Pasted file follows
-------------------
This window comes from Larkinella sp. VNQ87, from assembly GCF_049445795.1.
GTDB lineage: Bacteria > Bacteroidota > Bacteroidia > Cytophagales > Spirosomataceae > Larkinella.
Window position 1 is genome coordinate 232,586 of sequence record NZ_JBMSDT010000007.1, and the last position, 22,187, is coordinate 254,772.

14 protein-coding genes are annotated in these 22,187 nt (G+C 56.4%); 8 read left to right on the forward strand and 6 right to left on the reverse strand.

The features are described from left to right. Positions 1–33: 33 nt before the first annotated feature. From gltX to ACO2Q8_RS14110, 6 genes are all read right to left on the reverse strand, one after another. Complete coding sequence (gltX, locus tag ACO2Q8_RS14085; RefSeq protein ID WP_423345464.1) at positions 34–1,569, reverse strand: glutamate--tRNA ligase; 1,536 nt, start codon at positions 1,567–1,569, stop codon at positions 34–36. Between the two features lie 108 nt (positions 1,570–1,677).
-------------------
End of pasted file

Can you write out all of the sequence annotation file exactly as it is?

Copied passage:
This window comes from Larkinella sp. VNQ87, from assembly GCF_049445795.1.
GTDB lineage: Bacteria > Bacteroidota > Bacteroidia > Cytophagales > Spirosomataceae > Larkinella.
Window position 1 is genome coordinate 232,586 of sequence record NZ_JBMSDT010000007.1, and the last position, 22,187, is coordinate 254,772.

14 protein-coding genes are annotated in these 22,187 nt (G+C 56.4%); 8 read left to right on the forward strand and 6 right to left on the reverse strand.

The features are described from left to right. Positions 1–33: 33 nt before the first annotated feature. From gltX to ACO2Q8_RS14110, 6 genes are all read right to left on the reverse strand, one after another. Complete coding sequence (gltX, locus tag ACO2Q8_RS14085; RefSeq protein ID WP_423345464.1) at positions 34–1,569, reverse strand: glutamate--tRNA ligase; 1,536 nt, start codon at positions 1,567–1,569, stop codon at positions 34–36. Between the two features lie 108 nt (positions 1,570–1,677).